“Hearticulture” in East Denver by Jennifer Loyd p. 3
Many of the children visiting the Campus for treatment lack experience with giving and receiving care, in having a sense of control over their lives, and with developing coping skills. However, as most gardeners can attest, a garden is ripe with metaphors for those types of experiences. Gardening, whether you are cultivating a patch of land, or a single potted plant on a patio, teaches us visceral lessons in attachment (and nonattachment), nurturing, patience, surprise, change, and growth.
Start Seeds Successfully by April Shelhon p. 6
Why start seeds indoors? Some varieties are best started indoors because you have control over the growing conditions. Starting seeds indoors extends your gardening season, allowing you to grow varieties that require longer growing times than your area’s natural growing season allows. In the case of perennial flowers, an early start can reap first year blooms.
Galls - What’s that Growth? by Eric R. Eaton p. 7
Insects are scarce during the winter, but signs of them abound. Among the more conspicuous are galls, the abnormal plant growths induced by insects, mites, fungi or viruses. Surprisingly, galls rarely compromise the overall health of the affected plant even though they draw a disproportionate amount of nutrients.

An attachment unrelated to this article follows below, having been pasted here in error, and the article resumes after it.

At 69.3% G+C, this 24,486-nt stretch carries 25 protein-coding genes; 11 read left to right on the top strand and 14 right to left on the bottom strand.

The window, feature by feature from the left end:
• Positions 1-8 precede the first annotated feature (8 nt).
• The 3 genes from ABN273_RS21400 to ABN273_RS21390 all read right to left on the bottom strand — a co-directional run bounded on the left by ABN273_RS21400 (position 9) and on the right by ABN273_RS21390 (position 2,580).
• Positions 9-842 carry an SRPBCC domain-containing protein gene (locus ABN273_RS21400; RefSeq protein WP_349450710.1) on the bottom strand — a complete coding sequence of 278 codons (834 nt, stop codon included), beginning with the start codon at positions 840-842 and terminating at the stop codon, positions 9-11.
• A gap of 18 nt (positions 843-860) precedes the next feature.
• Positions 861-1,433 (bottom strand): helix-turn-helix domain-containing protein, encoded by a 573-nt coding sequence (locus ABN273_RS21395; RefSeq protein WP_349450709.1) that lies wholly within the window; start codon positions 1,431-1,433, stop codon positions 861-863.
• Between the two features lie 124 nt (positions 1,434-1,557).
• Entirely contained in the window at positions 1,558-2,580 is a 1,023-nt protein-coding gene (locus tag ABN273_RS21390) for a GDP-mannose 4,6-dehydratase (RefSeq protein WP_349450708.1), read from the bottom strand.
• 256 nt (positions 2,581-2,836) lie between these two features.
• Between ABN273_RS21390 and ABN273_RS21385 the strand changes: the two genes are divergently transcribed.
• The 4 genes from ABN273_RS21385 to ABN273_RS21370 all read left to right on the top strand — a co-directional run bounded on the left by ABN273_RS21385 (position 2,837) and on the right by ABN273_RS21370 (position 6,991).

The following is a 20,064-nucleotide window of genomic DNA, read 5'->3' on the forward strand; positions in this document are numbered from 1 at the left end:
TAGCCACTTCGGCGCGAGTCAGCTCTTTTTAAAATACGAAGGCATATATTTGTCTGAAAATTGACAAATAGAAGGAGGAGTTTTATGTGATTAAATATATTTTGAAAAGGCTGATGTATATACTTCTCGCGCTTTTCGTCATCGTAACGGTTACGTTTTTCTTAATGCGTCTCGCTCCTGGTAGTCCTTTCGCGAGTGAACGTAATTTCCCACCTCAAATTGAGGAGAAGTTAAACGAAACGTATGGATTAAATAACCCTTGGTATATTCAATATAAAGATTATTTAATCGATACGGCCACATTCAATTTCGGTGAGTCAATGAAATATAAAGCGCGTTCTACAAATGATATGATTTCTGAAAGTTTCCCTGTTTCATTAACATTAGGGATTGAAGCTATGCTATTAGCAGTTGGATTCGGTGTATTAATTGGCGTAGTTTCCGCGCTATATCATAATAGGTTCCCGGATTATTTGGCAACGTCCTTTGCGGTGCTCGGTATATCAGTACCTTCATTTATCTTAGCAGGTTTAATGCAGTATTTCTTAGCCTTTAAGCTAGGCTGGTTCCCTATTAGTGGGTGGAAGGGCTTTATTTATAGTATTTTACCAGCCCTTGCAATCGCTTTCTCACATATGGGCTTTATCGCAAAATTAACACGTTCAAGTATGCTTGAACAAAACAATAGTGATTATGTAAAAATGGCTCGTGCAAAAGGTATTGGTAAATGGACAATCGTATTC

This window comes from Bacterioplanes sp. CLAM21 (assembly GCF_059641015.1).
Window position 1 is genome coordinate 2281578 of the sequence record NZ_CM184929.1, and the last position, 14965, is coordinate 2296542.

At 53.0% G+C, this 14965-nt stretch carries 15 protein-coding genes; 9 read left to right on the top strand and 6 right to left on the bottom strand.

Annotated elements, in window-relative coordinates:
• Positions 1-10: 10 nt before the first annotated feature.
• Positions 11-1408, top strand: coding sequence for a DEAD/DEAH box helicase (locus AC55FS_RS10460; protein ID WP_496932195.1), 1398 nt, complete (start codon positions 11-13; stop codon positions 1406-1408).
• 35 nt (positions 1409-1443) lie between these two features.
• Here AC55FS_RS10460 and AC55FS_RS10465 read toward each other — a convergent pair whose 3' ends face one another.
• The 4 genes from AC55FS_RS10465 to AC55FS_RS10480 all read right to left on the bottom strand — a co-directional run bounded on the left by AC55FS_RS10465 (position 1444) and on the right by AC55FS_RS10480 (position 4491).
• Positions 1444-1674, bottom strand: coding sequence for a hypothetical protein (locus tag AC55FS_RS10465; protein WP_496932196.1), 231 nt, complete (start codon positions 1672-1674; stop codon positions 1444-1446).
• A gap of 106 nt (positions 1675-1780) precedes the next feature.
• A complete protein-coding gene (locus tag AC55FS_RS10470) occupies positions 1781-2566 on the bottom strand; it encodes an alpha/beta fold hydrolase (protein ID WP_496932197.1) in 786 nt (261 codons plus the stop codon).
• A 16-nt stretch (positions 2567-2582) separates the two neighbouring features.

Another Silent Spring? by Thomas D. Landis p. 8-9
Neonicotinoids were initially considered much safer than other pesticides due to their low toxicity to vertebrates. As with DDT, however, the evidence that neonicotinoids have been harming non-target organisms has been slowly accumulating due to anecdotal observations that are hard to prove scientifically… Being systemic, small concentrations of neonicotinoids are found in both pollen and nectar of treated crops that could have negative effects on pollinators, especially honey bees. The main concern is not direct toxicity but rather sublethal impacts that affect bee behavior.
Front Range Cherries Take a Hit by Mikl Brawner p. 10
According to some reports, Colorado Front Range weather in 2014-2015 has resulted in the deaths of 80% of our cherry, plum, and peach trees. How did this happen? Does it make sense to replant? If so, how can we reduce future losses and increase fruitful successes? Let’s start by focusing on cherries.
Geothermal Energy Heats up Greenhouse Potential by Jodi Torpey p. 15
Western Nebraska isn’t considered a tropical paradise, and it isn’t known for its citrus groves either. But even when blizzards rage outside, Russ Finch is able to pluck oranges from his 20-year-old fruit trees for a glass of fresh juice. Temperatures outside may dip to 13 degrees, but his citrus trees, figs, pomegranates and hundreds of other plants enjoy temperatures of almost 40 degrees…The secret to his success is using geothermal energy to heat an impressive greenhouse.